When you think of iPads in schools, you probably think of a cart that's wheeled into a classroom. Youngsters cheer at the arrival of the cart. Devices are passed out, used for a lesson, and then returned to the cart. The cart is then whisked away to another classroom where the same thing happens.
Having a cart of devices puts the adults in charge of the technology. If possible, I would like to see students in control. Instead of teachers worrying about syncing, battery level, and app installation, learners should manage all of that. After all, isn't that a crucial skill for living in this century?
The Technology Enhanced Learning Research Group, lead by Kevin Burden from the University of Hull, investigated the use of iPads at eight different schools in Scotland. The study took place between March and summer 2012 and analysis was completed in October 2012.
The researchers found that "personal 'ownership' of the device is seen as the single most important factor for successful use of this technology." They found ownership is fundamental for increasing students levels of motivation, interest, and engagement. Personal ownership promotes greater student autonomy and self-efficacy. Best of all, ownership encourages students to take more responsibility for their learning.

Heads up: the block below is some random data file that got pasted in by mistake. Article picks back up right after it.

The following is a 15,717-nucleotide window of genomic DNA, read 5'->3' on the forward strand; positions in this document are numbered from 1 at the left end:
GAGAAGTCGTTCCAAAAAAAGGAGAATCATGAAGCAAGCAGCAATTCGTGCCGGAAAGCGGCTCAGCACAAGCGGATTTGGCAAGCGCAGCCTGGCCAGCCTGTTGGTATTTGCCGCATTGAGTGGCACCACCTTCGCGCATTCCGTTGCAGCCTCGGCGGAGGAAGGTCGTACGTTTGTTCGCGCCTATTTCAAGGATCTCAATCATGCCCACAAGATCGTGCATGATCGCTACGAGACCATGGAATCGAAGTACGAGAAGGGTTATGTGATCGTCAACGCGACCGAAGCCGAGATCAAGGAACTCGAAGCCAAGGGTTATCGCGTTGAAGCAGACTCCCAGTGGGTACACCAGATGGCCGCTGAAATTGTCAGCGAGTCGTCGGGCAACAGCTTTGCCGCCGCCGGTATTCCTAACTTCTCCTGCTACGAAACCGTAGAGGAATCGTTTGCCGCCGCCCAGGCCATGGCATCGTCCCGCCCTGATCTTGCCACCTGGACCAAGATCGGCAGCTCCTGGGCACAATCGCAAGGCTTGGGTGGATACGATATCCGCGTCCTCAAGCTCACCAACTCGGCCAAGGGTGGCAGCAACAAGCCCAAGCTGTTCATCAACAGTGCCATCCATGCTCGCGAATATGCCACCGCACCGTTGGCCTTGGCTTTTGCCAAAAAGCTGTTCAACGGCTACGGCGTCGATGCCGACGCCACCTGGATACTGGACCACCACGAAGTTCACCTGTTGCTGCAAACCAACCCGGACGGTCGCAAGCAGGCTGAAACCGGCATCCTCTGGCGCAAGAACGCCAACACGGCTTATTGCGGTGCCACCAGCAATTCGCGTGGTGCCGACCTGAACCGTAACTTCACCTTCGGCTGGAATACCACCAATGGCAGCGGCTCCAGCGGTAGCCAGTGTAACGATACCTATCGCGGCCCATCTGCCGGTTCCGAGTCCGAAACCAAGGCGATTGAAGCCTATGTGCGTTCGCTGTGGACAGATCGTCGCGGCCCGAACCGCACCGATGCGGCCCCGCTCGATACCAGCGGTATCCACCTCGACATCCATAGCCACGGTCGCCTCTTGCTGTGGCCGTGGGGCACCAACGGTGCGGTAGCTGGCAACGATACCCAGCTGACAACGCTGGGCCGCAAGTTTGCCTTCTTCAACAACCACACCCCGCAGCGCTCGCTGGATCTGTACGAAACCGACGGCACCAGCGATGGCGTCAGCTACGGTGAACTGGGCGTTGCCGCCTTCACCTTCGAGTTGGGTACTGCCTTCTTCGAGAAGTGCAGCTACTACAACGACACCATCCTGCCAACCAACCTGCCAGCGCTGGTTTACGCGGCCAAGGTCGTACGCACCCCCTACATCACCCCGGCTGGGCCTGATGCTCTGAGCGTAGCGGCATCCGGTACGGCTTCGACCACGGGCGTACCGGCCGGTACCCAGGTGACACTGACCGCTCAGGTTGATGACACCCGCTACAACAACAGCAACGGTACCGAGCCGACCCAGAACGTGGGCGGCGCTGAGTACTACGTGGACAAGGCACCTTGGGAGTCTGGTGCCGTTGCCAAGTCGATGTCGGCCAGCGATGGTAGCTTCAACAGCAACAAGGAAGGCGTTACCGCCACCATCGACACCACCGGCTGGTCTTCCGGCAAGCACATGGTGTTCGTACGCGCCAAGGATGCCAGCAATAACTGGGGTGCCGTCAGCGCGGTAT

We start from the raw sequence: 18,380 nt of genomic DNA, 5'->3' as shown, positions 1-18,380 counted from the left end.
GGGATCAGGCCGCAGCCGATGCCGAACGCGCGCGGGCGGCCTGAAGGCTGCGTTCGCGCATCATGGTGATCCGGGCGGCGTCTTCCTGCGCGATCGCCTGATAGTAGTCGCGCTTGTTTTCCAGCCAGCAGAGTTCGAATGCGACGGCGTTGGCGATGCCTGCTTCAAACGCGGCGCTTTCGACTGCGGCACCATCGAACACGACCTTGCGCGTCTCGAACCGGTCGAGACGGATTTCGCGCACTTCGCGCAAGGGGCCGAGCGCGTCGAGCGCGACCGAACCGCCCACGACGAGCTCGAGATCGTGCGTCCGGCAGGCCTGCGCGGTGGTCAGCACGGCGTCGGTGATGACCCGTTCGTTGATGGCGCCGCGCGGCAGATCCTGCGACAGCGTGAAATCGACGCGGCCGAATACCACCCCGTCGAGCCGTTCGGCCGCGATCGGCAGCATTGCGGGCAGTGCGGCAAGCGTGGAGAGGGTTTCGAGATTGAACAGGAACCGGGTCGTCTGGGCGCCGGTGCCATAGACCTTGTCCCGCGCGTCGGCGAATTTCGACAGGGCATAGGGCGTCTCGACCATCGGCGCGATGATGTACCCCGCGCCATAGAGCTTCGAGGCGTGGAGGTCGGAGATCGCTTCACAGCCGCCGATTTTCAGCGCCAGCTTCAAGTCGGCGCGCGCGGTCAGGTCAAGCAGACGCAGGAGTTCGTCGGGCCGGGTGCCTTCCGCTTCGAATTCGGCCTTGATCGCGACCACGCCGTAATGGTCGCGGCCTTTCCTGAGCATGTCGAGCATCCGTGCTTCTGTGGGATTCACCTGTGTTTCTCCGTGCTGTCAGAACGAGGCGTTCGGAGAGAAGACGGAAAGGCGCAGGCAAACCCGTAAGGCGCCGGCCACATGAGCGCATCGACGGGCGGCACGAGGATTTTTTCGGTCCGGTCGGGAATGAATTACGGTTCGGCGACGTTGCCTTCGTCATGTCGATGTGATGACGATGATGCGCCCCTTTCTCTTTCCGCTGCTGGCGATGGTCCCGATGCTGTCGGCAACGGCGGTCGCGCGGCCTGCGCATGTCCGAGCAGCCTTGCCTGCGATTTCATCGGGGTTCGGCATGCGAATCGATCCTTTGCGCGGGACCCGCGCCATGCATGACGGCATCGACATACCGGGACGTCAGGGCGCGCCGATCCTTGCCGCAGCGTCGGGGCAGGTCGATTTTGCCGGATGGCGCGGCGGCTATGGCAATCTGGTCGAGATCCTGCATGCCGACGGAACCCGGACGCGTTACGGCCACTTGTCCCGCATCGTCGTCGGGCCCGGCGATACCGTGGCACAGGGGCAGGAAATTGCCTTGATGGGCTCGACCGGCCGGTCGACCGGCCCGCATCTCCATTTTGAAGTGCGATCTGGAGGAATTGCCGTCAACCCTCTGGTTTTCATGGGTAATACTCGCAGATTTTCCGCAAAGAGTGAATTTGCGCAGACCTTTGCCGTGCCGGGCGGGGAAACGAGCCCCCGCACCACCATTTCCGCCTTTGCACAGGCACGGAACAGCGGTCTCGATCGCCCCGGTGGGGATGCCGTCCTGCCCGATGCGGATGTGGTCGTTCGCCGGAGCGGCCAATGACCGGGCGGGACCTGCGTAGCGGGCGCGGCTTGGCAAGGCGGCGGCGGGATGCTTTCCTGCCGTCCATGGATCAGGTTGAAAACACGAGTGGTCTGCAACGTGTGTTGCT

The study also found that teachers using iPads changed their approach to teaching. Pedagogical shifts include:
- more collaboration
- more creative expression
- a strong learning community
- better support for students of all abilities
- students take it upon themselves to teach and coach each other
- higher quality of teaching perceived by students
- teachers give better feedback to students about their learning
Not surprisingly, teachers and students want to continue to have access to iPads and are convinced that their use has changed learning for the better.
Creative Commons licensed photo taken by Lexie Flickinger